If you hold a person hostage, you’re a kidnapper.

But if you’re a labor union and you hold a company, or even a nation, hostage, your actions are sanctioned and protected by the United States government.

Take, for example, the International Longshore and Warehouse Union (ILWU), currently sabotaging West Coast shipping operations. Last July, the ILWU’s contract with the Pacific Maritime Association (PMA) expired.

Negotiations for a new contract have been ongoing. PMA claims it has offered to raise the dockworkers’ pay by about 3 percent annually over the next five years, from $35.68 to $40.68 per hour, among other concessions.  (In fact, with overtime the workers already make an average of more than $50 per hour.)

But this isn’t enough for the longshoremen, who have engaged in work slowages and other acts of sabotage on the job ever since their contract expired in an effort to gain negotiating leverage.  Needless to say, the union’s behavior has complicated contract talks. As PMA spokesman Wade Gates put it:

"PMA made a comprehensive contract offer designed to bring these talks to conclusion.  The ILWU responded with demands they knew we could not meet, and continued slowdowns that will soon bring West Coast ports to gridlock. What they’re doing amounts to a strike with pay."

A shutdown of these ports costs the U.S. economy an estimated $2 billion per day

It’s not just the shipping companies that the union is hurting -- a shutdown of these ports costs the U.S. economy an estimated $2 billion per day; 70 percent of our trade with Asia flows through these ports, according to Reuters.

A shutdown of these ports costs the U.S. economy an estimated $2 billion per day

And yet the union and its sympathizers claim there has been little harm done to the U.S. economy by the dispute. On PBS, pro-union economist Christopher Thornberg claimed that it doesn’t mean “much” for consumers and that, “nobody in the United States is being denied any kind of consumption choice as a result of these disruptions.”

In fact, the disruptions have already wreaked havoc on multiple industries.  Honda  recently announced  it was curtailing production at Midwest facilities because the port crisis had squeezed its supply chain -- bad news both for autoworkers (and therefore for the ILWU’s erstwhile brothers-in-arms the United Auto Workers), and auto and auto-parts consumers.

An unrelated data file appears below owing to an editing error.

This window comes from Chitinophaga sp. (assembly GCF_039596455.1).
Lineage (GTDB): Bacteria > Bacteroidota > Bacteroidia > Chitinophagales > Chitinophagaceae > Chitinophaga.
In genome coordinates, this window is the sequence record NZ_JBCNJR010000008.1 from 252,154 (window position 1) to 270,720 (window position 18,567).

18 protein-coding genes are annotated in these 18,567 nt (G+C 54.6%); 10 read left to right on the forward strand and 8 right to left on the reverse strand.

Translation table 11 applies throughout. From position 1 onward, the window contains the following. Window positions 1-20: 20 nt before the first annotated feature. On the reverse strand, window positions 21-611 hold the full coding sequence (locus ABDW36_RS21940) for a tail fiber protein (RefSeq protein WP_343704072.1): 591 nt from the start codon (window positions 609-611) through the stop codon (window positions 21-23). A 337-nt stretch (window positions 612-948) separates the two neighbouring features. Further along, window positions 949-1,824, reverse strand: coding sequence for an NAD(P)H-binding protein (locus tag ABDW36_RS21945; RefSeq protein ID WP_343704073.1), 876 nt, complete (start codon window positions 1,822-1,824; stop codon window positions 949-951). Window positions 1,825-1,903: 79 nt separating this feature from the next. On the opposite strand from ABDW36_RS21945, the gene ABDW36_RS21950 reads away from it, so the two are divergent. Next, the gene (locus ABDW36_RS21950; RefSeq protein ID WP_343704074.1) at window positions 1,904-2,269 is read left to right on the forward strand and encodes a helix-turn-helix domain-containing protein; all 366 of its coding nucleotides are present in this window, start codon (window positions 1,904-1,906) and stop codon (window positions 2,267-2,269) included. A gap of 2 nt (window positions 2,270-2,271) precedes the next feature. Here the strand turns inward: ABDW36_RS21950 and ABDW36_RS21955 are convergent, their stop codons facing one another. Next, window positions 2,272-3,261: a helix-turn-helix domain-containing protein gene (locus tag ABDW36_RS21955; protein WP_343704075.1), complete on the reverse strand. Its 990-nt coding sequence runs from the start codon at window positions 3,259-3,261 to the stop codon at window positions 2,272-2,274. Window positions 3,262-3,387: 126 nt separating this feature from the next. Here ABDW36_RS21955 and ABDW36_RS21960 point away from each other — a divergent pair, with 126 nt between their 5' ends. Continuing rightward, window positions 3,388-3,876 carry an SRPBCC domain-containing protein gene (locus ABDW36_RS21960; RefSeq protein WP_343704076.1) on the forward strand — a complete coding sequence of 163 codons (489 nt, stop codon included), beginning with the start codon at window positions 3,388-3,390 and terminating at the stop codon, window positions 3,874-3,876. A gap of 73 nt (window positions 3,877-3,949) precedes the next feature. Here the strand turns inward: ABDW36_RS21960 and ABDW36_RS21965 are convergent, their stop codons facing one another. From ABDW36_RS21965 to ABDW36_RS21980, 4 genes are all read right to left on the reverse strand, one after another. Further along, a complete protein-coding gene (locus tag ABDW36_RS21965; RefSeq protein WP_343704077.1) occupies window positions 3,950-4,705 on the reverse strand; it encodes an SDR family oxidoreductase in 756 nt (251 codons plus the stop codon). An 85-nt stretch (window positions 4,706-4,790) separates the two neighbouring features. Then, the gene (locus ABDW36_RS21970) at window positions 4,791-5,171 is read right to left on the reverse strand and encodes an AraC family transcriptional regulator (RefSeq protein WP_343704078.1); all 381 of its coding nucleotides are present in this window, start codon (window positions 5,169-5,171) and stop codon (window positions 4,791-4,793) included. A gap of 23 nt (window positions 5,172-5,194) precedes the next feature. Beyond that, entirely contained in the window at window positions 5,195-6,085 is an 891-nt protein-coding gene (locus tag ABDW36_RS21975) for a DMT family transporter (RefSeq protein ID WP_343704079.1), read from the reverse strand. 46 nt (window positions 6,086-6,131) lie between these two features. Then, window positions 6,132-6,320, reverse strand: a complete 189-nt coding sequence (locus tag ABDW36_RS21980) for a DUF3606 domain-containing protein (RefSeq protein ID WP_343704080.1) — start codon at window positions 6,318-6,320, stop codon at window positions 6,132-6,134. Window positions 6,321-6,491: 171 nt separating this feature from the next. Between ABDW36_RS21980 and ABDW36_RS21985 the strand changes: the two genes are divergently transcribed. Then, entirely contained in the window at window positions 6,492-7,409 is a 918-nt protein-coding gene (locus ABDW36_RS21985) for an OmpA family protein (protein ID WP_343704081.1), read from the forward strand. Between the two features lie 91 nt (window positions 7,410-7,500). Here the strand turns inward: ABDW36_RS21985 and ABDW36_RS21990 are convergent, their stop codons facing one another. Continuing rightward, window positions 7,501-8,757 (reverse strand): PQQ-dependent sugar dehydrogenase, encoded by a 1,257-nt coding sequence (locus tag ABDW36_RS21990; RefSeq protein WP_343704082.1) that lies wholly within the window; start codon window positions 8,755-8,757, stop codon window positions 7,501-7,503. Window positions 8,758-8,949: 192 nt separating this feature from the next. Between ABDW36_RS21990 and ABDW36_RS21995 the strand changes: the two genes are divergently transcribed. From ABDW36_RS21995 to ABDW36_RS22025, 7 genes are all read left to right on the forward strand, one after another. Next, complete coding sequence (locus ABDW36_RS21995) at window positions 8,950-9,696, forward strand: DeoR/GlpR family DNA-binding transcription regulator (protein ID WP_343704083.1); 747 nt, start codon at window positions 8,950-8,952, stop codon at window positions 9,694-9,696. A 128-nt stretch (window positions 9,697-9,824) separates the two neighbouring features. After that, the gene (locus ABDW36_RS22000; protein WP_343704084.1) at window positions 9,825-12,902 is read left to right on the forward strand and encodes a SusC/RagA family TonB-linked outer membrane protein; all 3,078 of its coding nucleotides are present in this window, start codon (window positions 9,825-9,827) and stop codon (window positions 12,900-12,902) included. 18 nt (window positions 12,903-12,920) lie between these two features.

Also being devastated by the ILWU’s intransigence is the California agriculture community. The West Coast ports are the gateway of American produce to the rest of the world, and The New York Times is reporting that California citrus growers have “lost $500 million in export business since November” because containers of fruit sit for days on end on the pier rotting away, as apt a metaphor as you are likely to find for what organized labor does to an economy.

So what’s really going on here?

Merriam-Webster defines a blockade as an act designed “to stop people or supplies from entering or leaving (a port or country).”  Blockades, of course, are traditionally considered acts of war.

Things have gotten so bad that President Obama dispatched  Labor Secretary Thomas Perez to San Francisco this week to try and settle the dispute that threatens the entire national economy.

But organized labor has spent billions to elect Democrats. In fact, what was once a movement dedicated to improving conditions for working Americans long ago morphed into a protection racket for the Democrats:  Unions force workers to pay dues thanks to government-enforced collective bargaining; those dues then get funneled into the oceans of cash that wash liberal politicians into the Halls of Power.

So can we really count on the Obama administration to act as a fair and impartial arbiter in a dispute between organized labor and business? The question answers itself.

More to the point, as the president prepares to confront actual terrorism abroad, is he prepared to confront the economic terrorism perpetrated by his party’s biggest donors?

That question, too, answers itself.